Last updated at Wed, 16 Nov 2022 20:01:52 GMT

On November 11th 2022, Rapid7 will for the first time publish and present state-of-the-art machine learning (ML) research at AISec, the leading venue for AI/ML cybersecurity innovations. Led by Dr. Stuart Millar, Senior Data Scientist, Rapid7's multi-disciplinary ML group has designed a novel deep learning model to automatically prioritize application security vulnerabilities and reduce false positive friction. Partnering with The Centre for Secure Information Technologies (CSIT) at Queen's University Belfast, this is the first deep learning system to optimize DAST vulnerability triage in application security. CSIT is the UK's Innovation and Knowledge Centre for cybersecurity, recognised by GCHQ and EPSRC as a Centre of Excellence for cybersecurity research.

Security teams struggle tremendously with prioritizing risk and managing a high level of false positive alerts, while the rise of the cloud post-Covid means web application security is more crucial than ever. Web attacks continue to be the most common type of compromise; however, high levels of false positives generated by vulnerability scanners have become an industry-wide challenge. To combat this, Rapid7's innovative ML architecture optimizes vulnerability triage by utilizing the structure of traffic exchanges between a DAST scanner and a given web application. Leveraging convolutional neural networks and natural language processing, we designed a deep learning system that encapsulates internal representations of request and response HTTP traffic before fusing them together to make a prediction of a verified vulnerability or a false positive. This system learns from historical triage carried out by our industry-leading SMEs in Rapid7's Managed Services division.

Given the skillset, time, and cognitive effort required to review high volumes of DAST results by hand, the addition of this deep learning capability to a scanner creates a hybrid system that enables application security analysts to rank scan results, deprioritise false positives, and concentrate on likely real vulnerabilities. With the system able to make hundreds of predictions per second, productivity is improved and remediation time reduced, resulting in stronger customer security postures. A rigorous evaluation of this machine learning architecture across multiple customers shows that 96% of false positives on average can automatically be detected and filtered out.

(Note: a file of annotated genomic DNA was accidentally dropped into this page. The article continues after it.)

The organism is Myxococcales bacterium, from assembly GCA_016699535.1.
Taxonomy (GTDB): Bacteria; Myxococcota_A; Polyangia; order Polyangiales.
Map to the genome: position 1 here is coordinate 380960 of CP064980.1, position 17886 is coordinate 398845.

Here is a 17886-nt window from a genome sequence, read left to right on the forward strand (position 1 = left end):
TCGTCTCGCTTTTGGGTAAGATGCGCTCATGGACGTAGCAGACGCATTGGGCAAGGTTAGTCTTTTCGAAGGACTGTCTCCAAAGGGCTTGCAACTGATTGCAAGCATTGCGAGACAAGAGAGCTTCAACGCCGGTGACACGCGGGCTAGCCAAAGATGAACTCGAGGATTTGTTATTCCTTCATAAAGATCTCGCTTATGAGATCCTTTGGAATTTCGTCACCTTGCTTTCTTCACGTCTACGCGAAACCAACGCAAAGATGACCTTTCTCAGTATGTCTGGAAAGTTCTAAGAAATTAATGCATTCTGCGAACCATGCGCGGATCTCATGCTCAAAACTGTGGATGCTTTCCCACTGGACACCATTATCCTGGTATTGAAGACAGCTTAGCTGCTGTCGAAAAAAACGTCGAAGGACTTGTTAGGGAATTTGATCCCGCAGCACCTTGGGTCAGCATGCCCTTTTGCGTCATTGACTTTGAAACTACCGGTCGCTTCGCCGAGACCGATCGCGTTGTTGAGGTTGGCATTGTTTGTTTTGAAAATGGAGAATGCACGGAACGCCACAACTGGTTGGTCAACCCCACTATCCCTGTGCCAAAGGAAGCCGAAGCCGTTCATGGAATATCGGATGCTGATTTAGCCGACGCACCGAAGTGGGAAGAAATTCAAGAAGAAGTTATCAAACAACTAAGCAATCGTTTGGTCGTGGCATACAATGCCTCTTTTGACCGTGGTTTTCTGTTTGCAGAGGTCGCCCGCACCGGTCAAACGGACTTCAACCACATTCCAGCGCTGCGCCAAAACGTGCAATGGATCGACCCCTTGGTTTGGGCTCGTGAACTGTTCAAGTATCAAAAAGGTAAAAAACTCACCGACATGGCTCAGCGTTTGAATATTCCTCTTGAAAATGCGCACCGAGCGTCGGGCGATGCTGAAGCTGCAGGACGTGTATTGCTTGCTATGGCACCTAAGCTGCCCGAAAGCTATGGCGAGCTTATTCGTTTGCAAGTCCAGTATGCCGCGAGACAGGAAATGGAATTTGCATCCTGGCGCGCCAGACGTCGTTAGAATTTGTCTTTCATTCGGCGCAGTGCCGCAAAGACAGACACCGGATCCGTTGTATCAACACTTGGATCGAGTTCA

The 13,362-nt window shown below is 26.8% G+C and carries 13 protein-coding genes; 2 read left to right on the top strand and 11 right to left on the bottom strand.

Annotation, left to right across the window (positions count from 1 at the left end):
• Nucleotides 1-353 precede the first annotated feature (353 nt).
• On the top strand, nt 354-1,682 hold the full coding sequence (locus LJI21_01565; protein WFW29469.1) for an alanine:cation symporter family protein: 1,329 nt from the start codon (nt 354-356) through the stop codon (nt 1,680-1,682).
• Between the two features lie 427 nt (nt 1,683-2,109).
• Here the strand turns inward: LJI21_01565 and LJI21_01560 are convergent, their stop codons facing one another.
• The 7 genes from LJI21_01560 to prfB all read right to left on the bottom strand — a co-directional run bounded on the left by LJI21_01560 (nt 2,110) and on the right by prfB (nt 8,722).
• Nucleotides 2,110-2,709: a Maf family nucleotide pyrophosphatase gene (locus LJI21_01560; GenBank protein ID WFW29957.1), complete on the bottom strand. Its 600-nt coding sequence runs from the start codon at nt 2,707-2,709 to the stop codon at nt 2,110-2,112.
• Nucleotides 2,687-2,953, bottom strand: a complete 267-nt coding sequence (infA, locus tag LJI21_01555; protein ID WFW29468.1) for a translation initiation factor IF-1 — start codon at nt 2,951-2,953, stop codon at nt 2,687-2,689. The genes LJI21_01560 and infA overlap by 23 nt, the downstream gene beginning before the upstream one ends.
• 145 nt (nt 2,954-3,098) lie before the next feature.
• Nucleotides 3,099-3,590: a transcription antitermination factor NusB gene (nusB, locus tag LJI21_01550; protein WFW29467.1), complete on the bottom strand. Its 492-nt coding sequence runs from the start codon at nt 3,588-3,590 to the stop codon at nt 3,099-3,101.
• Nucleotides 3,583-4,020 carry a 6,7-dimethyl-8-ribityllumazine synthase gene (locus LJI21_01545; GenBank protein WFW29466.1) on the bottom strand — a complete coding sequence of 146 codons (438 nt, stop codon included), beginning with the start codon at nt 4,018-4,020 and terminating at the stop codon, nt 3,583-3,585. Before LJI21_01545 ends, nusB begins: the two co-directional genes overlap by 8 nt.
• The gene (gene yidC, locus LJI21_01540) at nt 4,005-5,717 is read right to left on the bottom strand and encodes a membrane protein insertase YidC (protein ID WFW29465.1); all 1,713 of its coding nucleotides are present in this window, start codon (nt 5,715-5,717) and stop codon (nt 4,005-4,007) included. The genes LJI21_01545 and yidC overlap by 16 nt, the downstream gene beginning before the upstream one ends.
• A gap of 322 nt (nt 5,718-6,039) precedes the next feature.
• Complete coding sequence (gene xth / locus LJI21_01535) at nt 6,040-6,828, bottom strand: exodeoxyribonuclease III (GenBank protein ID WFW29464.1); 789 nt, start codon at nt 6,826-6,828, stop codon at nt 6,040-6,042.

Rapid7's deep learning model uses convolutional neural networks and natural language processing to represent the structure of client-server web traffic. Neither the model nor the scanner require source code access — with this hybrid approach first finding potential vulnerabilities using a scan engine, followed by the model predicting those findings as real vulnerabilities or false positives. The resultant solution enables the augmentation of triage decisions by deprioritizing false positives. These time savings are essential to reduce exposure and harden security postures — considering the average time to detect a web breach can be several months, the sooner a vulnerability can be discovered, verified and remediated, the smaller the window of opportunity for an attacker.

Now recognized as state-of-the-art research after expert peer review, Rapid7 will introduce the work at AISec on Nov 11th 2022 at the Omni Los Angeles Hotel at California Plaza. Watch this space for further developments, and download a copy of the pre-print publication here.